March 18, 2006
City hauled into court
Waste Management, MOE part of
realtor's $30M lawsuit
By DEREK PUDDICOMBE,
A LOCAL REALTY company is suing the
city, the operator of the Carp Rd. dump and the provincial Ministry
of Environment for $30 million because land it owns near the dump
site is "heavily contaminated."
Documents filed to the Ontario
Superior Court of Justice in November 2002, show Metcalfe Realty Co.
claims that a wide range of contaminants -- including phosphorus,
cyanide, barium, boron and lead -- have leached into about 100 acres
of the realtor's land.
In the statement of claim, the
company states "that the contamination and the resultant damage to
its land were caused solely as a result of the migration of
contamination from the lands owned by the defendant, Canadian Waste
Services Inc. (now WM)."
Metcalfe Realty purchased the land
in 1959 -- two years after the dump began operating -- for the sole
purpose of long-term development. Due to the contamination, they say
they are unable to sell or develop the property.
The company also claims that the
landfill operator "continued to operate ... when it knew or ought to
have known that the leachate emanating therefrom would be likely to
cause contamination to the plaintiff or other adjoining landowners.
It failed to take steps to treat or minimize the leachate emanating
from its operation."
Metcalfe Realty says the operator
also failed to place waste sufficiently above the water table, to
perform adequate testing and failed to supervise and regulate waste
The company says the city is on the
hook for part of the $30 million: "Ottawa knew that both the
quantity of and nature of the waste deposited at the site ... was
causing severe contamination to adjacent lands."
It also holds the city responsible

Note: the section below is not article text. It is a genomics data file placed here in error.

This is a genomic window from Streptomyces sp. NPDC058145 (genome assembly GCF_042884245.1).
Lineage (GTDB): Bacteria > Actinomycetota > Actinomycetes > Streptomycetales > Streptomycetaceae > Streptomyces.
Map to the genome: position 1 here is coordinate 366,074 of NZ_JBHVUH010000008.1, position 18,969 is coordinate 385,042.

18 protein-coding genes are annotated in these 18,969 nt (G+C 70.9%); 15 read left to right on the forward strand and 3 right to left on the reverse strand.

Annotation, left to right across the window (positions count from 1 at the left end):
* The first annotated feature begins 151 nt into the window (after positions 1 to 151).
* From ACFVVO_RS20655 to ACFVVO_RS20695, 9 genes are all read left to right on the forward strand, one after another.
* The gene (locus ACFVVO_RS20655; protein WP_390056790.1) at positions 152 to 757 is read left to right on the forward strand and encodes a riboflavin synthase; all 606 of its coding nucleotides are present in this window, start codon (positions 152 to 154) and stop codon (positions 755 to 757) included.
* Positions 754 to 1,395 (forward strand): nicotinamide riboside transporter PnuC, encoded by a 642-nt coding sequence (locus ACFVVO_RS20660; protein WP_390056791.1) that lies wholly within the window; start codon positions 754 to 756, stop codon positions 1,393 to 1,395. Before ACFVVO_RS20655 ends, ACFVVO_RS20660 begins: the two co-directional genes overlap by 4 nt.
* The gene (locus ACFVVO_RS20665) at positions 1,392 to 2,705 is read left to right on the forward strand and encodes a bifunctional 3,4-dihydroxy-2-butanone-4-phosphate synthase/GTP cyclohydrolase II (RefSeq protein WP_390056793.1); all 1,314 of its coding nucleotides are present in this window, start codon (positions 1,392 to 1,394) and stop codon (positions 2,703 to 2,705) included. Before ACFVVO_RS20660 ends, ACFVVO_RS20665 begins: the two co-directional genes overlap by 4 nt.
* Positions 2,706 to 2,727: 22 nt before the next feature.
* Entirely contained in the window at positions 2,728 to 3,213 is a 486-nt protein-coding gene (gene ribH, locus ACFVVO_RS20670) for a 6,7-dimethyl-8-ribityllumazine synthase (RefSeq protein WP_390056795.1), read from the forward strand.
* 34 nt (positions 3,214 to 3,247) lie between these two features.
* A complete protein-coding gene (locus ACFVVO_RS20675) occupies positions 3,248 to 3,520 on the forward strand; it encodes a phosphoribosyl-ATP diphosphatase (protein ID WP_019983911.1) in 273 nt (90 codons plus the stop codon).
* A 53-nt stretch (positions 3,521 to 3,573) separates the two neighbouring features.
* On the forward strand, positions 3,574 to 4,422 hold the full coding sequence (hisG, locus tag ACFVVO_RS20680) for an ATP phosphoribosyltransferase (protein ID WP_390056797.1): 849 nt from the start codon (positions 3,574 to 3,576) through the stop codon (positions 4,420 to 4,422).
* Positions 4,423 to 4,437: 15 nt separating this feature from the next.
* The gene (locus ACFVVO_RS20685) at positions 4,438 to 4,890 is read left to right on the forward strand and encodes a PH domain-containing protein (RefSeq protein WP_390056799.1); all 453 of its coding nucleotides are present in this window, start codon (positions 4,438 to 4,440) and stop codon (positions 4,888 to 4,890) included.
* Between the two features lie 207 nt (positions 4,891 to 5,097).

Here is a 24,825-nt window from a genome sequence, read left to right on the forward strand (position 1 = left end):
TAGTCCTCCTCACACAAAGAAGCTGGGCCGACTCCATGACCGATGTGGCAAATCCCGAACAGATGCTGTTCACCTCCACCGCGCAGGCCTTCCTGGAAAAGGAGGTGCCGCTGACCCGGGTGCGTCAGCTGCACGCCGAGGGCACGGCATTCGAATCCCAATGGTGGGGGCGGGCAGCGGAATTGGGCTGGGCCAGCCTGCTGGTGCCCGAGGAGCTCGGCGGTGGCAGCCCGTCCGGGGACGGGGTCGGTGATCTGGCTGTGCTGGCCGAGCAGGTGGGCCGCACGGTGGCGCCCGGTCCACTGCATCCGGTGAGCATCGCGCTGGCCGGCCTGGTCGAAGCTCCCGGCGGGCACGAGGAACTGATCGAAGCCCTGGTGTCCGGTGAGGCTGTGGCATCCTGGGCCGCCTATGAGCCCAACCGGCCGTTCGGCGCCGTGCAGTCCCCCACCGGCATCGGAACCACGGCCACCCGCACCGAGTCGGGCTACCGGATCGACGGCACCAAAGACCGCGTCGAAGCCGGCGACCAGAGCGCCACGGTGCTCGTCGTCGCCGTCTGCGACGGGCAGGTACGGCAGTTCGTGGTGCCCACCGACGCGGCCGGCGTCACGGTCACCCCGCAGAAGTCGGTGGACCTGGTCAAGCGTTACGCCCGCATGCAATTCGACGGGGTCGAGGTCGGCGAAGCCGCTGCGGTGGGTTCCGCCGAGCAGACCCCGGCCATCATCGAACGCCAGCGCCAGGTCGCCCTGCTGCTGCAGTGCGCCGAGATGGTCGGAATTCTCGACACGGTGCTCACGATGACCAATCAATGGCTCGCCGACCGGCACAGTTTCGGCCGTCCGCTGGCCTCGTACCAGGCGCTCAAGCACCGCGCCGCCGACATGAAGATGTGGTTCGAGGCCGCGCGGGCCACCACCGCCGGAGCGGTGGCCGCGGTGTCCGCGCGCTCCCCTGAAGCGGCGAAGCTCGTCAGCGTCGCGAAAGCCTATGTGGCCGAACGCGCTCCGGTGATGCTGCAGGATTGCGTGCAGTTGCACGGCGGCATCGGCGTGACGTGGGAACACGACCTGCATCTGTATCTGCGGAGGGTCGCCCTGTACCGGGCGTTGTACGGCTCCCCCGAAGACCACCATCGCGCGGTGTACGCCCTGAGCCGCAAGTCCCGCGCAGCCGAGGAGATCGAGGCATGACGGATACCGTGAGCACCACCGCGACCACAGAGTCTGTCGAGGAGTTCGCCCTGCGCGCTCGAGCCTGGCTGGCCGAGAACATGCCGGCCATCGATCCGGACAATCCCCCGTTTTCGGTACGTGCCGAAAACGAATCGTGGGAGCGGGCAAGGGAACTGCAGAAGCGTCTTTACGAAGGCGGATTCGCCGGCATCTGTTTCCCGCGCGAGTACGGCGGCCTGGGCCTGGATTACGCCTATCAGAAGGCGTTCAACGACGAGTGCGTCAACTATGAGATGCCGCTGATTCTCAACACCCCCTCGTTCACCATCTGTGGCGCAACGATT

for not warning property owners and "instead embarked on a
systematic scheme to conceal the problem by installing municipal
sewer and works so as to avoid the necessity of the adjoining
landowners using their groundwater."
In its statement of defence, the
city denies the allegations and says that the present operator or
its previous owners and the MOE are responsible for ensuring the
site was in compliance with the province's Environmental Protection
The city's statement says "the
discharge of leachate contamination from the landfill site ... rests
with the co-defendant, CWSI or the Ministry of Environment."
The matter was put on hold almost
two years ago after the two parties agreed to continue testing the
ground flow, but remains in front of the court.
"Experts have been hired by both
sides," said Daniel Leduc, the lawyer representing WM. "When the
experts are satisfied they have all the data, that may resolve the
Leduc also suggested the land
identified in the company's statement of claim is valued at $1
With a $30-million fight on its
hands, the city of Ottawa, Ministry of Environment and Waste
Management are battling it out in court to determine who is
responsible for the alleged contamination of about 100 acres of land
near the Carp Rd. landfill facility in the west end.
A lawsuit was launched in November
2002. Below are further excerpts from court documents:
"The city of Ottawa states that it
did at all material times, to the extent of its own jurisdiction,
and ability to do so, require that the operations of the Canadian
Waste Services Inc. or its predecessors, be carried out so as to
comply with all MOE requirements, including ensuring that leachate
contamination to neighbouring property owners did not occur as a
result of the landfill operations."
"The city of Ottawa is liable at
law for the negligence of its predecessors, the Township of West
Carleton and the Regional Municipality of Ottawa-Carleton."
"The plaintiff states that the
continued operation of the landfill operation on the lands owned by
CWSI (now WM) continues to contaminate its lands and is in breach of
the Environmental Protection Act."
The city "has no knowledge of the
alleged damages suffered by the plaintiff and puts the plaintiff to
the strict proof thereof, in the alternative this defendant pleads
that the damages claimed by the plaintiff are excessive, exaggerated
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